In an alpine pasture on the heights of Les Houches (Haute-Savoie), twelve breast cancer survivors hug each other under a string of Tibetan prayer flags. They cry over their fears and frustrations, and encourage each other, too, for the life that ultimately awaits them. In this way, on this Friday in September, they close a week of “restorative course” provided by Everyone has their own Everest!an association created in 1994 by mountaineer Christine Janin.
At the start of the stay, Sunday, Geneviève B., 58 years old, Emma L., 37 years old, Nadjia H., 54 years old, Florence V., 49 years old, or Elise G., 46 years old, were a self-employed worker, a nurse, a consultant, a secretary , a teacher ; a mother and a companion, whom the illness had left alone in the face of recovery. Friday, facing the Mont-Blanc massif, they become one.
The structure has welcomed more than 1,900 women in remission from breast cancer since 2011, with the aim of giving back “confidence, joy of living and zest for life”. This is what Elise G. came to seek from the association. A French teacher in a college in Isère, she will soon return to her position after a year and a half of sick leave.
By all accounts, the period that begins with the end of heavy treatments is the most difficult, because it gives time, finally, to realize what we have been through. The body is degraded, tired and amputated, sometimes; the spirit, tested. “Our loved ones expect us to be the same as before the illness, but we will never again be “the same as before””assures Elise G.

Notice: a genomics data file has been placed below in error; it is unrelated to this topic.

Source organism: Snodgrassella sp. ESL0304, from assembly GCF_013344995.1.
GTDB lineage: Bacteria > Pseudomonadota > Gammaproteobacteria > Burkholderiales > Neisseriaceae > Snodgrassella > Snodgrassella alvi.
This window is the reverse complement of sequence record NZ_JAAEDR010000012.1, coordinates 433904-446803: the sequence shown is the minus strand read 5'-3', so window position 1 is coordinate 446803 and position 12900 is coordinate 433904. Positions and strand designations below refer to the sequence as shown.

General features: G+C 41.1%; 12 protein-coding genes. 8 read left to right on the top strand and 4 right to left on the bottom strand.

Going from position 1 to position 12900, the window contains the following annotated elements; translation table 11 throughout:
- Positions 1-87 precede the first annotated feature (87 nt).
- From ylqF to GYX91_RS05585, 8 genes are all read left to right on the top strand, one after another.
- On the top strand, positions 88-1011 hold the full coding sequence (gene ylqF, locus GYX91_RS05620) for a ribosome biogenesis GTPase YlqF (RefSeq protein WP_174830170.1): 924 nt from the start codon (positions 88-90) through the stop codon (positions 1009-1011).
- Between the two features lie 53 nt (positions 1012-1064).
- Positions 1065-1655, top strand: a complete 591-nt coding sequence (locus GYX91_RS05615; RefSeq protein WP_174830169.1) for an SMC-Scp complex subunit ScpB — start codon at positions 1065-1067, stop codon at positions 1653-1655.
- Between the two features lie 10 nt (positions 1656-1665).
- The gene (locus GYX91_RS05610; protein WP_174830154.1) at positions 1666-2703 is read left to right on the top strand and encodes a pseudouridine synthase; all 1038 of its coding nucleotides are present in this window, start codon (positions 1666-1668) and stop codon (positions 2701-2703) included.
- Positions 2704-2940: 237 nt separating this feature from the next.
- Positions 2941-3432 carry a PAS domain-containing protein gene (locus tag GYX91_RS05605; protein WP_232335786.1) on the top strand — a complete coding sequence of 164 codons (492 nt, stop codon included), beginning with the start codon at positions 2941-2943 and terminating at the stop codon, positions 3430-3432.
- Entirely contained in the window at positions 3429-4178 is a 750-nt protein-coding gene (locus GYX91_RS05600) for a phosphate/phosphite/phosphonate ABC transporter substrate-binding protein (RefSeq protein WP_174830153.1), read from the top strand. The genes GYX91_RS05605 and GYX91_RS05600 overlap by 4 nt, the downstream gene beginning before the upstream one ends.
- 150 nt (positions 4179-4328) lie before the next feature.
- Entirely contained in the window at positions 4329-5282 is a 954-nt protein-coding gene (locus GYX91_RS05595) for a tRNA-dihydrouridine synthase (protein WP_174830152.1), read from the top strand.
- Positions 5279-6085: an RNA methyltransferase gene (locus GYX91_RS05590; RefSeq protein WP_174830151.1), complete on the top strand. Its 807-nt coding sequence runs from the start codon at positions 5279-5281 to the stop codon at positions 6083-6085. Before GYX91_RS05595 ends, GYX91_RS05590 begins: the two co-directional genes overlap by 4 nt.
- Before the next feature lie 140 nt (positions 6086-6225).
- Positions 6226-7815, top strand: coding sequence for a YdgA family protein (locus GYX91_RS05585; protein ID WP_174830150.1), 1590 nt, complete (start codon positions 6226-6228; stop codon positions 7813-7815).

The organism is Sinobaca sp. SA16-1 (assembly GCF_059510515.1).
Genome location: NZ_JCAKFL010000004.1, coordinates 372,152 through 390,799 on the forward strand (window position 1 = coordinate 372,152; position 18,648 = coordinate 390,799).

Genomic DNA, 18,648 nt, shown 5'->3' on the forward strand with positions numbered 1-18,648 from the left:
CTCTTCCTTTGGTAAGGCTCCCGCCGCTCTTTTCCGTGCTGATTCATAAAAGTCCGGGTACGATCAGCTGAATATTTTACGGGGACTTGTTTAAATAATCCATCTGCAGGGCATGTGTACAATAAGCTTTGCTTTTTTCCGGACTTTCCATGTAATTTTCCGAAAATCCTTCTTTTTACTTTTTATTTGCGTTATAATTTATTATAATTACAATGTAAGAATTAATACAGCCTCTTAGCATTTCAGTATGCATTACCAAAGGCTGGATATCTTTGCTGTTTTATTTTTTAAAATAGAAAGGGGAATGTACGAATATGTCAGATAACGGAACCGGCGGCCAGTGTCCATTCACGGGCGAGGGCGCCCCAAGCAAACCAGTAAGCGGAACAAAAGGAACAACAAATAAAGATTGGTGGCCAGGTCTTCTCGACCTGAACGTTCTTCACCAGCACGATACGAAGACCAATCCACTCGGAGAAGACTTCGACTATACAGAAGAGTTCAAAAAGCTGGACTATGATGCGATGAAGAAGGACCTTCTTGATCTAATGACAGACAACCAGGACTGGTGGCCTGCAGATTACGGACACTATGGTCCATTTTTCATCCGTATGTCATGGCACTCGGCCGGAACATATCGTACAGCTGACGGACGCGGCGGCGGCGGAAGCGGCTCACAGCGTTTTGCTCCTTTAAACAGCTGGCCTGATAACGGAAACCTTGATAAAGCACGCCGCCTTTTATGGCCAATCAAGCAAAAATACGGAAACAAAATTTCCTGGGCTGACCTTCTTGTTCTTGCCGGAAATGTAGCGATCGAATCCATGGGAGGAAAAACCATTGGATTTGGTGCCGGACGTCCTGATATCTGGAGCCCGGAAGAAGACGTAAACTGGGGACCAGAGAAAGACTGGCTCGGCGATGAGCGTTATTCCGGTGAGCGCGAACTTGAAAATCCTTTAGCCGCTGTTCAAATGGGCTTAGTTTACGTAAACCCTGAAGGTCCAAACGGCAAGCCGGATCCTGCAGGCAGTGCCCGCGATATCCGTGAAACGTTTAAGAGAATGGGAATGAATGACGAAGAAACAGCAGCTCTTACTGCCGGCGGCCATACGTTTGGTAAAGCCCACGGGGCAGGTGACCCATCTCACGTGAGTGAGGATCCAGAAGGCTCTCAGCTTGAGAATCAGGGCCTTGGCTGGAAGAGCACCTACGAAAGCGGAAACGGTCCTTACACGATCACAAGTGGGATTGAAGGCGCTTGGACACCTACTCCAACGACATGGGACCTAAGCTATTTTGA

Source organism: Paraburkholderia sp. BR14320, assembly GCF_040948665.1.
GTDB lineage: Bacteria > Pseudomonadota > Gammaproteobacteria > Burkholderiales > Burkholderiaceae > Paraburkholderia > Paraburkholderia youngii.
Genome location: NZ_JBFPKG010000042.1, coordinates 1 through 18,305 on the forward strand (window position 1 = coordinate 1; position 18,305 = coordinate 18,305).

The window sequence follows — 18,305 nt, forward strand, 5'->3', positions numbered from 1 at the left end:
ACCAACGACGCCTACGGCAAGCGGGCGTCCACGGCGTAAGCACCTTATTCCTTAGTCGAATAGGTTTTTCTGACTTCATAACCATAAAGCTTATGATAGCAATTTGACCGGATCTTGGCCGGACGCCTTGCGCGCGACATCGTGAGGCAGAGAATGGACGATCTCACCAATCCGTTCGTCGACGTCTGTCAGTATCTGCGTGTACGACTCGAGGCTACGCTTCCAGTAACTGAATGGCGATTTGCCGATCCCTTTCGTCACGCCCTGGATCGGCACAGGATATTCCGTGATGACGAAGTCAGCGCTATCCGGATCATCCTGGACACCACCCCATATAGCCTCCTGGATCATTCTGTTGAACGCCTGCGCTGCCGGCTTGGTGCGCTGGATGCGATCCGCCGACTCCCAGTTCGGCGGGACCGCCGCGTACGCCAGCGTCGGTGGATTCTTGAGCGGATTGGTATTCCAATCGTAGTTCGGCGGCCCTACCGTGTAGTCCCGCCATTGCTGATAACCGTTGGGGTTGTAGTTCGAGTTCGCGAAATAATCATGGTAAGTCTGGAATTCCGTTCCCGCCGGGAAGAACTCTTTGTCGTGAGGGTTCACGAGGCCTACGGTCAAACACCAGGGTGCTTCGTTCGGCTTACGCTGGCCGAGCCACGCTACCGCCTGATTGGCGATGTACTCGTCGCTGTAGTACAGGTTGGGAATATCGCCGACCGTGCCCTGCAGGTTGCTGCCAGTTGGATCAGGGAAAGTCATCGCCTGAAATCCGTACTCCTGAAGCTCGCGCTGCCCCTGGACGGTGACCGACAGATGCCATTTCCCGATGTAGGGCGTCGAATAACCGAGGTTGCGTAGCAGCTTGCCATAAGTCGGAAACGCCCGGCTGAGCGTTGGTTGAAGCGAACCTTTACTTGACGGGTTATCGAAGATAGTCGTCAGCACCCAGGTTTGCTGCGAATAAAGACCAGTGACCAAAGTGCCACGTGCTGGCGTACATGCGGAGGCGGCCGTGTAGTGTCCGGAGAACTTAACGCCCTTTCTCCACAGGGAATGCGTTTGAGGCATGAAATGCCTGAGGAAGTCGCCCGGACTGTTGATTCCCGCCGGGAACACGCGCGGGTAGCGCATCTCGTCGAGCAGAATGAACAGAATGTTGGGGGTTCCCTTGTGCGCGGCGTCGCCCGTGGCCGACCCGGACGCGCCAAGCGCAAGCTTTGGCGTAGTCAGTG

“Nothing left on the stone”
In the association’s house in Chamonix-Mont-Blanc, where the residents are housed in a summer camp atmosphere, we get to know who we have become. The first French woman to climb Everest in 1990, Christine Janin developed a support method based on the parallel between mountaineering and illness – cancer being the mountain to climb, and especially to come back down.
The entire program of the stay follows from this: climbing and hiking, to prove to yourself that you are capable; ziplining, to let go; a leap into the void, to leave behind your fear of the unknown. Discussion groups, interviews with a psychologist and oncologist, and meditation complete the care.
In the background, always, we work on the acceptance of our new image. Geneviève B. no longer likes her hair. Before, she wore them under her shoulders; now they are short and gray. Under encouragement, Geneviève B. took part in the photo session organized on Wednesday, and received compliments on her elegance and the character that her haircut gives her.
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